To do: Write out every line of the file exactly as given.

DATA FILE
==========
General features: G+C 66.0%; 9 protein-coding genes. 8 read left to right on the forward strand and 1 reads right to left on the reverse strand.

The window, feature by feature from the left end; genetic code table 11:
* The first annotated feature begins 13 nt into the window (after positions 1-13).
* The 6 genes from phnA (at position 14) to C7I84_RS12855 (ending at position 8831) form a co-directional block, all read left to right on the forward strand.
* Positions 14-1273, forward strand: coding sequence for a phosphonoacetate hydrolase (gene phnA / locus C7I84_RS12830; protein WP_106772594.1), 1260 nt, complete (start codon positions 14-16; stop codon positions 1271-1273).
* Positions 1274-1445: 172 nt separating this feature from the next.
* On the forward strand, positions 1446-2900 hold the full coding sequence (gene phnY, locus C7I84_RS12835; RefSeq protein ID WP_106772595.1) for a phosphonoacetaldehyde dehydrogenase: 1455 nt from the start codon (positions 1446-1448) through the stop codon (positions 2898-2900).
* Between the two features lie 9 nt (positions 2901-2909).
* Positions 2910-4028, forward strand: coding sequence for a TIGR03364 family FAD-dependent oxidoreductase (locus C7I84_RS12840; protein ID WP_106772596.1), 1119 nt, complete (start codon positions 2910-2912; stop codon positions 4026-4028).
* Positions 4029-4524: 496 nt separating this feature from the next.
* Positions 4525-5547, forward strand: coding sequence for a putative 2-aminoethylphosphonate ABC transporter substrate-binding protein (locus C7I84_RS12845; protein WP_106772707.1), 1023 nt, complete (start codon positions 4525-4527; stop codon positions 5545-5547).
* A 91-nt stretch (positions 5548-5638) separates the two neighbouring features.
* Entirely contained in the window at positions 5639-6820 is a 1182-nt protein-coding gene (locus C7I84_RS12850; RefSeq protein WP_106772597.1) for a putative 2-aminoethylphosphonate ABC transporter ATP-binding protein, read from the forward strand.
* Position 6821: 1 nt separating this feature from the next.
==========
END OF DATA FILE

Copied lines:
General features: G+C 66.0%; 9 protein-coding genes. 8 read left to right on the forward strand and 1 reads right to left on the reverse strand.

The window, feature by feature from the left end; genetic code table 11:
* The first annotated feature begins 13 nt into the window (after positions 1-13).
* The 6 genes from phnA (at position 14) to C7I84_RS12855 (ending at position 8831) form a co-directional block, all read left to right on the forward strand.
* Positions 14-1273, forward strand: coding sequence for a phosphonoacetate hydrolase (gene phnA / locus C7I84_RS12830; protein WP_106772594.1), 1260 nt, complete (start codon positions 14-16; stop codon positions 1271-1273).
* Positions 1274-1445: 172 nt separating this feature from the next.
* On the forward strand, positions 1446-2900 hold the full coding sequence (gene phnY, locus C7I84_RS12835; RefSeq protein ID WP_106772595.1) for a phosphonoacetaldehyde dehydrogenase: 1455 nt from the start codon (positions 1446-1448) through the stop codon (positions 2898-2900).
* Between the two features lie 9 nt (positions 2901-2909).
* Positions 2910-4028, forward strand: coding sequence for a TIGR03364 family FAD-dependent oxidoreductase (locus C7I84_RS12840; protein ID WP_106772596.1), 1119 nt, complete (start codon positions 2910-2912; stop codon positions 4026-4028).
* Positions 4029-4524: 496 nt separating this feature from the next.
* Positions 4525-5547, forward strand: coding sequence for a putative 2-aminoethylphosphonate ABC transporter substrate-binding protein (locus C7I84_RS12845; protein WP_106772707.1), 1023 nt, complete (start codon positions 4525-4527; stop codon positions 5545-5547).
* A 91-nt stretch (positions 5548-5638) separates the two neighbouring features.
* Entirely contained in the window at positions 5639-6820 is a 1182-nt protein-coding gene (locus C7I84_RS12850; RefSeq protein WP_106772597.1) for a putative 2-aminoethylphosphonate ABC transporter ATP-binding protein, read from the forward strand.
* Position 6821: 1 nt separating this feature from the next.